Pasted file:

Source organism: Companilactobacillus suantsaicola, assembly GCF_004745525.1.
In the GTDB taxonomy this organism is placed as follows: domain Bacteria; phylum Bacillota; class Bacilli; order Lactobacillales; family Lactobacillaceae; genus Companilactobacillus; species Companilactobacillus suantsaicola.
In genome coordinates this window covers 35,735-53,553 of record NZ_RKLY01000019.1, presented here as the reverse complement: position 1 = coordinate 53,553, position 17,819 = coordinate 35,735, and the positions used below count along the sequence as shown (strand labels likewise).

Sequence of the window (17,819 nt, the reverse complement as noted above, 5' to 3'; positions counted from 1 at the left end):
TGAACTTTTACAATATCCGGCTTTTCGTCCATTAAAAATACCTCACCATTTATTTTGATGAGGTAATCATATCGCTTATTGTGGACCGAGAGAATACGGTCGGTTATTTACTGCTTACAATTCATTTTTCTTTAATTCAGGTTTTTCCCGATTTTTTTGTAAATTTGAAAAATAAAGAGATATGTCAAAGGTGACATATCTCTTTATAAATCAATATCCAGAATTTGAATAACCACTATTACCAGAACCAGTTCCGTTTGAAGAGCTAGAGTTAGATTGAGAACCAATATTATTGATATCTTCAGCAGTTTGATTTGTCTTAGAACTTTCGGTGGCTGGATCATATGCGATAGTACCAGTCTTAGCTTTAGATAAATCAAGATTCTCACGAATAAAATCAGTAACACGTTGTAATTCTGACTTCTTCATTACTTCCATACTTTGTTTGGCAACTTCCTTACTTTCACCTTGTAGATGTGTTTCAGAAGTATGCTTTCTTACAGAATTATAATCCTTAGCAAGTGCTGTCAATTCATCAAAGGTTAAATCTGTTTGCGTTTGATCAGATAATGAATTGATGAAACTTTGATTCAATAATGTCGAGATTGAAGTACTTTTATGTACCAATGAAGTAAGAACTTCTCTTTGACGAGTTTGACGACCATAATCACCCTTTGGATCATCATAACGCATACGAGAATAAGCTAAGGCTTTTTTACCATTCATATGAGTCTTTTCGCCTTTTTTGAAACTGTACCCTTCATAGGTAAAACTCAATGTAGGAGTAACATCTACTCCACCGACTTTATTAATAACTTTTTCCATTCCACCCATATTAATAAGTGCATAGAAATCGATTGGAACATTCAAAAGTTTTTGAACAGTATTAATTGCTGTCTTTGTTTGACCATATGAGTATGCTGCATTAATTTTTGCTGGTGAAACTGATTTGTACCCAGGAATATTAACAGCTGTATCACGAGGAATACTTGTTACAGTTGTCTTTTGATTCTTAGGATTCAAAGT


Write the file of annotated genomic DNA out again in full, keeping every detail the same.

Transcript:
Source organism: Companilactobacillus suantsaicola, assembly GCF_004745525.1.
In the GTDB taxonomy this organism is placed as follows: domain Bacteria; phylum Bacillota; class Bacilli; order Lactobacillales; family Lactobacillaceae; genus Companilactobacillus; species Companilactobacillus suantsaicola.
In genome coordinates this window covers 35,735-53,553 of record NZ_RKLY01000019.1, presented here as the reverse complement: position 1 = coordinate 53,553, position 17,819 = coordinate 35,735, and the positions used below count along the sequence as shown (strand labels likewise).

Sequence of the window (17,819 nt, the reverse complement as noted above, 5' to 3'; positions counted from 1 at the left end):
TGAACTTTTACAATATCCGGCTTTTCGTCCATTAAAAATACCTCACCATTTATTTTGATGAGGTAATCATATCGCTTATTGTGGACCGAGAGAATACGGTCGGTTATTTACTGCTTACAATTCATTTTTCTTTAATTCAGGTTTTTCCCGATTTTTTTGTAAATTTGAAAAATAAAGAGATATGTCAAAGGTGACATATCTCTTTATAAATCAATATCCAGAATTTGAATAACCACTATTACCAGAACCAGTTCCGTTTGAAGAGCTAGAGTTAGATTGAGAACCAATATTATTGATATCTTCAGCAGTTTGATTTGTCTTAGAACTTTCGGTGGCTGGATCATATGCGATAGTACCAGTCTTAGCTTTAGATAAATCAAGATTCTCACGAATAAAATCAGTAACACGTTGTAATTCTGACTTCTTCATTACTTCCATACTTTGTTTGGCAACTTCCTTACTTTCACCTTGTAGATGTGTTTCAGAAGTATGCTTTCTTACAGAATTATAATCCTTAGCAAGTGCTGTCAATTCATCAAAGGTTAAATCTGTTTGCGTTTGATCAGATAATGAATTGATGAAACTTTGATTCAATAATGTCGAGATTGAAGTACTTTTATGTACCAATGAAGTAAGAACTTCTCTTTGACGAGTTTGACGACCATAATCACCCTTTGGATCATCATAACGCATACGAGAATAAGCTAAGGCTTTTTTACCATTCATATGAGTCTTTTCGCCTTTTTTGAAACTGTACCCTTCATAGGTAAAACTCAATGTAGGAGTAACATCTACTCCACCGACTTTATTAATAACTTTTTCCATTCCACCCATATTAATAAGTGCATAGAAATCGATTGGAACATTCAAAAGTTTTTGAACAGTATTAATTGCTGTCTTTGTTTGACCATATGAGTATGCTGCATTAATTTTTGCTGGTGAAACTGATTTGTACCCAGGAATATTAACAGCTGTATCACGAGGAATACTTGTTACAGTTGTCTTTTGATTCTTAGGATTCAAAGT